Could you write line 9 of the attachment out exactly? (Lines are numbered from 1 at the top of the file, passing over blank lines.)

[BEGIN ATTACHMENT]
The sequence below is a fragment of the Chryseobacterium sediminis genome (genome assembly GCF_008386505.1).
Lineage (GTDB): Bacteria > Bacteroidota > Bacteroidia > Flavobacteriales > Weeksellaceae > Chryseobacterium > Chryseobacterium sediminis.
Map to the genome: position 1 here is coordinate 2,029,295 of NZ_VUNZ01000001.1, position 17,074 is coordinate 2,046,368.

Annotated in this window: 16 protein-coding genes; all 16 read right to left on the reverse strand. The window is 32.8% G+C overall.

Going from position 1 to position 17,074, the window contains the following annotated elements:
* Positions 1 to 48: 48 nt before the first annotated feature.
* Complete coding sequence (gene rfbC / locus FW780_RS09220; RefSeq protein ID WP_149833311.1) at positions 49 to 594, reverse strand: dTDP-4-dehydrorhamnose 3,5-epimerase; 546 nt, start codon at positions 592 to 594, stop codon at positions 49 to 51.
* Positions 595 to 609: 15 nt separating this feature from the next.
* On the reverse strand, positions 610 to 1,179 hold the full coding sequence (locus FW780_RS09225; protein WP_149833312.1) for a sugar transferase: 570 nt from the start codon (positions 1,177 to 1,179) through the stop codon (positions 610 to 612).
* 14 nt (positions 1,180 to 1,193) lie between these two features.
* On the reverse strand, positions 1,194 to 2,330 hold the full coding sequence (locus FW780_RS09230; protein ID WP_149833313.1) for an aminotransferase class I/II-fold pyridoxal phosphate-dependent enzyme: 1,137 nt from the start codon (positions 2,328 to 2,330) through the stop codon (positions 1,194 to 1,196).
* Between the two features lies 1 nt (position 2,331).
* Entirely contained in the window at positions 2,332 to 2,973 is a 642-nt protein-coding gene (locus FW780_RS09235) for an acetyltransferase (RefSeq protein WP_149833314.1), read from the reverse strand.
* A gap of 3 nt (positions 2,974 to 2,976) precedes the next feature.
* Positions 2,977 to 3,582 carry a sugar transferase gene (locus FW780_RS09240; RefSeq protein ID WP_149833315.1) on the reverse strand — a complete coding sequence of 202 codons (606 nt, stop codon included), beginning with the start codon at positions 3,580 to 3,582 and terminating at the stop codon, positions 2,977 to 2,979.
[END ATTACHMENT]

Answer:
* On the reverse strand, positions 610 to 1,179 hold the full coding sequence (locus FW780_RS09225; protein WP_149833312.1) for a sugar transferase: 570 nt from the start codon (positions 1,177 to 1,179) through the stop codon (positions 610 to 612).